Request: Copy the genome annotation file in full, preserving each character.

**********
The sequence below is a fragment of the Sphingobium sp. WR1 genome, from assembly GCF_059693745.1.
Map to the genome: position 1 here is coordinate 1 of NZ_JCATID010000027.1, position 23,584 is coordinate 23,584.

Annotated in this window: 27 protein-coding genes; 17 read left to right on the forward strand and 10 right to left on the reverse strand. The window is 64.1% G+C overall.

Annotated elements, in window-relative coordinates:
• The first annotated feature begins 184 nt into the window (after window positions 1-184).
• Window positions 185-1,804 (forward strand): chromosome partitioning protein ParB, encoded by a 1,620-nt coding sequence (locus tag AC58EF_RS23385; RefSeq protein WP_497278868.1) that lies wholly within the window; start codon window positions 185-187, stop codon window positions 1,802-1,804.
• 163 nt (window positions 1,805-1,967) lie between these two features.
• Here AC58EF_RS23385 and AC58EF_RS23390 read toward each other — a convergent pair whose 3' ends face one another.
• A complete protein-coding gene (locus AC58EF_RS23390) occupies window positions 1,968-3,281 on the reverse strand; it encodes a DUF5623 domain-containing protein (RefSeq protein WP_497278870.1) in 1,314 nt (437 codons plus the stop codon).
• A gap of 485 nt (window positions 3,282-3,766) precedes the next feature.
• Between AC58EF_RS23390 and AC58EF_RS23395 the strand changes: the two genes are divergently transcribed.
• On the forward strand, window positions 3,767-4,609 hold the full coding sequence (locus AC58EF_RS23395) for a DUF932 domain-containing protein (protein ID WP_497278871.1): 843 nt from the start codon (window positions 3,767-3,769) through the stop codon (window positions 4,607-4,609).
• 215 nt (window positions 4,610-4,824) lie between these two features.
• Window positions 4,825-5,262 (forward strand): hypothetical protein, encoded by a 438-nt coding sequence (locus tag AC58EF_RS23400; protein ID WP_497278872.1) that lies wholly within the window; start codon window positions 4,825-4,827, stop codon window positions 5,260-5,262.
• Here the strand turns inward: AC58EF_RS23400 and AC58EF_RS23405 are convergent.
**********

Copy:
The sequence below is a fragment of the Sphingobium sp. WR1 genome, from assembly GCF_059693745.1.
Map to the genome: position 1 here is coordinate 1 of NZ_JCATID010000027.1, position 23,584 is coordinate 23,584.

Annotated in this window: 27 protein-coding genes; 17 read left to right on the forward strand and 10 right to left on the reverse strand. The window is 64.1% G+C overall.

Annotated elements, in window-relative coordinates:
• The first annotated feature begins 184 nt into the window (after window positions 1-184).
• Window positions 185-1,804 (forward strand): chromosome partitioning protein ParB, encoded by a 1,620-nt coding sequence (locus tag AC58EF_RS23385; RefSeq protein WP_497278868.1) that lies wholly within the window; start codon window positions 185-187, stop codon window positions 1,802-1,804.
• 163 nt (window positions 1,805-1,967) lie between these two features.
• Here AC58EF_RS23385 and AC58EF_RS23390 read toward each other — a convergent pair whose 3' ends face one another.
• A complete protein-coding gene (locus AC58EF_RS23390) occupies window positions 1,968-3,281 on the reverse strand; it encodes a DUF5623 domain-containing protein (RefSeq protein WP_497278870.1) in 1,314 nt (437 codons plus the stop codon).
• A gap of 485 nt (window positions 3,282-3,766) precedes the next feature.
• Between AC58EF_RS23390 and AC58EF_RS23395 the strand changes: the two genes are divergently transcribed.
• On the forward strand, window positions 3,767-4,609 hold the full coding sequence (locus AC58EF_RS23395) for a DUF932 domain-containing protein (protein ID WP_497278871.1): 843 nt from the start codon (window positions 3,767-3,769) through the stop codon (window positions 4,607-4,609).
• 215 nt (window positions 4,610-4,824) lie between these two features.
• Window positions 4,825-5,262 (forward strand): hypothetical protein, encoded by a 438-nt coding sequence (locus tag AC58EF_RS23400; protein ID WP_497278872.1) that lies wholly within the window; start codon window positions 4,825-4,827, stop codon window positions 5,260-5,262.
• Here the strand turns inward: AC58EF_RS23400 and AC58EF_RS23405 are convergent.